Electric vehicle enthusiasts and press gathered on the Swiss side of Lago Maggiore to discuss their shared passion and participate in group outings. The meet, organized by ID. customers who are also members of the ID. Drivers Club, will set a new attendance record in 2023, with over 130 vehicles. The Volkswagen brand team will be present with experts, providing insights into current developments in electric mobility. In addition to the ID.X Performance, Volkswagen will showcase other models from the ID. family in Locarno. Last year, Volkswagen captivated electric vehicle fans with the ID. XTREME and ID. Xcite show cars.

Image provided by VW.

Will Volkswagen Sell One? No. But, It’s Not Impossible To Get One

According to one press attendee, Volkswagen doesn’t plan to sell these at or through Volkswagen dealers. It’s a real shame, because it’s a nice looking high performance EV. Normal ID.7 buyers are probably more concerned with luxury than sport, but it shows that with just a few different parts, a completely different character can be put on the same chassis.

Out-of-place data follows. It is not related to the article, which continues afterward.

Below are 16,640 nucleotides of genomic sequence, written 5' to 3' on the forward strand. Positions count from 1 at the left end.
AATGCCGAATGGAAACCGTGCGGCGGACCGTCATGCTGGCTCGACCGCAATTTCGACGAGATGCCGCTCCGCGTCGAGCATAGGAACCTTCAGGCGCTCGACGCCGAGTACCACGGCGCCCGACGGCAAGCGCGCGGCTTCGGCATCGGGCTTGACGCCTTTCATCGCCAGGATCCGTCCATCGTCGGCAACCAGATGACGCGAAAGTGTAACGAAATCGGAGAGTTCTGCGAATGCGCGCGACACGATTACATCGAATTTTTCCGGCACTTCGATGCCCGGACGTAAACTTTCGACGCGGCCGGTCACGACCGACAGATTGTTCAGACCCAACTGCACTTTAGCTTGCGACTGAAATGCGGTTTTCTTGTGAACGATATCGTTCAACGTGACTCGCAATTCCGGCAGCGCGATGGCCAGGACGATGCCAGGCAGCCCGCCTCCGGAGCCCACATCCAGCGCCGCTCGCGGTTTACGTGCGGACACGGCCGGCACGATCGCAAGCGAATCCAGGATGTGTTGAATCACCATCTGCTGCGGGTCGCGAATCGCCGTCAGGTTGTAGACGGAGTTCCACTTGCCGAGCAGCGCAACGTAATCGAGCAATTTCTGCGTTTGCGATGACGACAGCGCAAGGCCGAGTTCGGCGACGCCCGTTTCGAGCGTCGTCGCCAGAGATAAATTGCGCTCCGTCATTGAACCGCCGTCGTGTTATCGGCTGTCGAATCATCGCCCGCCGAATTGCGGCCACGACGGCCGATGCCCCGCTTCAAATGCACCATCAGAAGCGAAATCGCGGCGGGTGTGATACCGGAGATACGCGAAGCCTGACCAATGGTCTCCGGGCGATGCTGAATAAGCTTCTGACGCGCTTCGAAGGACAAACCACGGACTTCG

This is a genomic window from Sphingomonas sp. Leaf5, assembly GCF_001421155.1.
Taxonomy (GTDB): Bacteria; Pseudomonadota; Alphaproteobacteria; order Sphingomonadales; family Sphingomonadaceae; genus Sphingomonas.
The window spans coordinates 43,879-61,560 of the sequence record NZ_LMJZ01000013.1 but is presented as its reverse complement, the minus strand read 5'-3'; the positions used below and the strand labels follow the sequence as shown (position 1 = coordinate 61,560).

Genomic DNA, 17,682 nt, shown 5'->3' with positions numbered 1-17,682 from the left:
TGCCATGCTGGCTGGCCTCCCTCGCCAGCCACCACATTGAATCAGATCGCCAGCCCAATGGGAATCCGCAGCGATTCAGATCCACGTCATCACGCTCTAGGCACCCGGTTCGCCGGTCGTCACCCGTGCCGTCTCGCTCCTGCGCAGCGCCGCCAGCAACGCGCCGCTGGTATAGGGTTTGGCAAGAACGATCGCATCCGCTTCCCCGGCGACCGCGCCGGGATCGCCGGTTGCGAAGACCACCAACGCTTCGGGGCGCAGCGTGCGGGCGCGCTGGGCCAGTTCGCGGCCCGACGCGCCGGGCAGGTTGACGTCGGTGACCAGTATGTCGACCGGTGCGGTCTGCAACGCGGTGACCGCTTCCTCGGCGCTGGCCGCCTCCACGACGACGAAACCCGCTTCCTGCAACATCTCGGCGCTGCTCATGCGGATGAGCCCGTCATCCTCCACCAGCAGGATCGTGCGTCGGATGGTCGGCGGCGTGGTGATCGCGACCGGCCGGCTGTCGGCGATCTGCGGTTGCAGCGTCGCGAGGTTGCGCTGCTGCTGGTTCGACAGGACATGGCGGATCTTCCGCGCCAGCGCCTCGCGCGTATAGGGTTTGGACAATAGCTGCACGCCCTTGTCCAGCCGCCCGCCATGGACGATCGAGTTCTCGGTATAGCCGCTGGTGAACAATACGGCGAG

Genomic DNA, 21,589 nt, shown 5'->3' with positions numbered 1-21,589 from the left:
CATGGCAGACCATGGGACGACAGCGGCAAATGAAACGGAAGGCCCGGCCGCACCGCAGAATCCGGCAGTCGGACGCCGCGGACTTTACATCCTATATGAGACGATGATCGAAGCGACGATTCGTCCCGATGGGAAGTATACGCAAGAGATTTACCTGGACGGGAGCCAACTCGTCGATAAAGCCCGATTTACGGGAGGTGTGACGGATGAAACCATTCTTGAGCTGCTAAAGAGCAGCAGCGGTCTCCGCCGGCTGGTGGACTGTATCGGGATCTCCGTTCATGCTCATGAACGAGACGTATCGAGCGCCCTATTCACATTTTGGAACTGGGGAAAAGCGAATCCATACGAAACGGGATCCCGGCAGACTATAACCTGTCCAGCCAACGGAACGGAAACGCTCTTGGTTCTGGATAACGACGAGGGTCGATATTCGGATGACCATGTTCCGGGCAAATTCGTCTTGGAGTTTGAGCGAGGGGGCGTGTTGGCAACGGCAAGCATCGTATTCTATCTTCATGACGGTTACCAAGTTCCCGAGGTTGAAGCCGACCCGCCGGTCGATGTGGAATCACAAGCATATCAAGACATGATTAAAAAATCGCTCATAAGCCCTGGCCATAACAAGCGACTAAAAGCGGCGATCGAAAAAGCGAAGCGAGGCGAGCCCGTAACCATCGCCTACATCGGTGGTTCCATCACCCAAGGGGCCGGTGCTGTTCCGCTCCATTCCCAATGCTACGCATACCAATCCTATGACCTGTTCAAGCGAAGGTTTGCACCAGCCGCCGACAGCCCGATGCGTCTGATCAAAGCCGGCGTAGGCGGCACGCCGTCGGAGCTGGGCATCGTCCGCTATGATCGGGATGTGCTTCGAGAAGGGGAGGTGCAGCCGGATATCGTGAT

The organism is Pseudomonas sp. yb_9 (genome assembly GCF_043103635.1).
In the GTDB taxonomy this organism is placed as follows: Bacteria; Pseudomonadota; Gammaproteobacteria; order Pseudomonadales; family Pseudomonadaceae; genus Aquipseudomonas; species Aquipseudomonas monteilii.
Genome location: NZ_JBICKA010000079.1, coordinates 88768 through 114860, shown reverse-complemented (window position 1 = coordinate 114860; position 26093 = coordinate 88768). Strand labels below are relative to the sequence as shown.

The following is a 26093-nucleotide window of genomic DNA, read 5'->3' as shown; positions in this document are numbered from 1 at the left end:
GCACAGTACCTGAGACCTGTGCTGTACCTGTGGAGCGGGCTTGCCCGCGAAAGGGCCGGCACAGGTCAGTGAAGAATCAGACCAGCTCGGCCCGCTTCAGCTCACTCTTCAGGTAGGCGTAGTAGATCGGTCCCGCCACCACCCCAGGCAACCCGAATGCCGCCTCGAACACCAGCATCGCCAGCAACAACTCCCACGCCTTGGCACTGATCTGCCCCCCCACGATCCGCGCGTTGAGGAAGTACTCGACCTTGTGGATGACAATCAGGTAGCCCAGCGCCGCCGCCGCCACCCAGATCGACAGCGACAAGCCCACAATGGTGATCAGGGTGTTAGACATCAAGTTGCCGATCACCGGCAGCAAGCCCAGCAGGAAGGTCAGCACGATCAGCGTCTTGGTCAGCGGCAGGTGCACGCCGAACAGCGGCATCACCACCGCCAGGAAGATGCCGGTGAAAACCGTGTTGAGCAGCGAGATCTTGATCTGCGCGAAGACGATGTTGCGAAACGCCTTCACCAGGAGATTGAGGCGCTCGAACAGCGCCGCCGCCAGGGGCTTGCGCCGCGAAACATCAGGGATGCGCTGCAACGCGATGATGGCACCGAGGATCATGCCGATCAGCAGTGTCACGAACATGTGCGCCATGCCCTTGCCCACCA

Some of it is custom-built for the vehicle, but many of the parts came from elsewhere in the VW group’s catalog of parts. So, if you were to get a good enough look at it (which should become increasingly easy as more YouTube videos of it pop up), you could theoretically go to the VW parts counter and order most of it in. The only big holdup will be the power electronics and custom sport programming. But, if you started with a faster variant of the ID.7, you probably wouldn’t be far off. The truly important things, like better suspension and brakes, is something shops do to cars all the time, and many people do in their own garage.